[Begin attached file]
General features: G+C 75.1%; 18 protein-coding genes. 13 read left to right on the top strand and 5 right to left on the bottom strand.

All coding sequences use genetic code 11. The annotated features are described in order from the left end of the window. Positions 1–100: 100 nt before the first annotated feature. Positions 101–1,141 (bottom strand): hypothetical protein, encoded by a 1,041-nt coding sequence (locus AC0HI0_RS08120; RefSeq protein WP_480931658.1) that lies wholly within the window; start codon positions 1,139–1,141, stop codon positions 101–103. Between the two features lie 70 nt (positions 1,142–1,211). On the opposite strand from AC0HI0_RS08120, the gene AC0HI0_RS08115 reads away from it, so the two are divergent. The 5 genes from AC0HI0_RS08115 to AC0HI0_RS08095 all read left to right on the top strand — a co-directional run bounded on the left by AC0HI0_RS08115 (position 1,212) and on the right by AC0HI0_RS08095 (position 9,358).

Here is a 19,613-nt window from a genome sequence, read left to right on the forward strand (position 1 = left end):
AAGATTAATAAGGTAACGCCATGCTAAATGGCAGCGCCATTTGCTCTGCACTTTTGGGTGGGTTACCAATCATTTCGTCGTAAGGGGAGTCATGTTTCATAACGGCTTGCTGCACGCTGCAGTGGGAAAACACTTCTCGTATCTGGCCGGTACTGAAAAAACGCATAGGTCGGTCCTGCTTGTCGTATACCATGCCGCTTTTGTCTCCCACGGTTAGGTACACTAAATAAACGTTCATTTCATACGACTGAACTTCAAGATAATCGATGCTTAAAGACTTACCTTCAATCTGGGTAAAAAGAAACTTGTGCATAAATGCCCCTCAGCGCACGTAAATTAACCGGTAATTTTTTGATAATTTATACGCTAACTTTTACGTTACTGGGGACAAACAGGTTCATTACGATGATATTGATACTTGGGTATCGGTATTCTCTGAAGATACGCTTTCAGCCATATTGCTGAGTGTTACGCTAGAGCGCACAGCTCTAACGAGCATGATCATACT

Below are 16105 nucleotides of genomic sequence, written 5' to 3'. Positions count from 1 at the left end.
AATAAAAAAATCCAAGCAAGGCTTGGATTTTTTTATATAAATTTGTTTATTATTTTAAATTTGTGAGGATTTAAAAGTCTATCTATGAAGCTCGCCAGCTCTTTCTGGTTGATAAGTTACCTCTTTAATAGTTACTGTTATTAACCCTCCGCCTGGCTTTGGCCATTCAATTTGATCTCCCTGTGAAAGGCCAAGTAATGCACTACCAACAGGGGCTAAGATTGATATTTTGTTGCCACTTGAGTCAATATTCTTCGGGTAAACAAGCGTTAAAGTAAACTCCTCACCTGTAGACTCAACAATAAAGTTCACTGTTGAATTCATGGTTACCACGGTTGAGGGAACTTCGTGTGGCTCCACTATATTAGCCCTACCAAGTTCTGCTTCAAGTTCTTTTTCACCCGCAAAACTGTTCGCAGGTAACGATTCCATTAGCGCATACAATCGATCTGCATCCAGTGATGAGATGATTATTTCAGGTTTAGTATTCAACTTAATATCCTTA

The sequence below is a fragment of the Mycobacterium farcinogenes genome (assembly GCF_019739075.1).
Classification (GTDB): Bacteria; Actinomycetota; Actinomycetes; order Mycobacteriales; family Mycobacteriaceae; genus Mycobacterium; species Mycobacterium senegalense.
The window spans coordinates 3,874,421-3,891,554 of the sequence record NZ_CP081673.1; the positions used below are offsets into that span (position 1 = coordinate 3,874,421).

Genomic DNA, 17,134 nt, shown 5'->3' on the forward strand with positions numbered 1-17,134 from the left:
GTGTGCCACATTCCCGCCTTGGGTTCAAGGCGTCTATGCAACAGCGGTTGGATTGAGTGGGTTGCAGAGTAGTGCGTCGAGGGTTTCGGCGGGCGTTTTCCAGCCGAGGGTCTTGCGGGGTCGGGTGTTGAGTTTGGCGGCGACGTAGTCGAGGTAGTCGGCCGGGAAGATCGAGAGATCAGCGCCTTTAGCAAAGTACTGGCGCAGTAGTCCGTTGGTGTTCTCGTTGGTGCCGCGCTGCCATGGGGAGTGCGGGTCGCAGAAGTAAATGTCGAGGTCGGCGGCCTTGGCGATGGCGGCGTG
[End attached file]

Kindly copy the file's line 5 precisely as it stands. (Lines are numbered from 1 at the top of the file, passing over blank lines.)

Below are 16105 nucleotides of genomic sequence, written 5' to 3'. Positions count from 1 at the left end.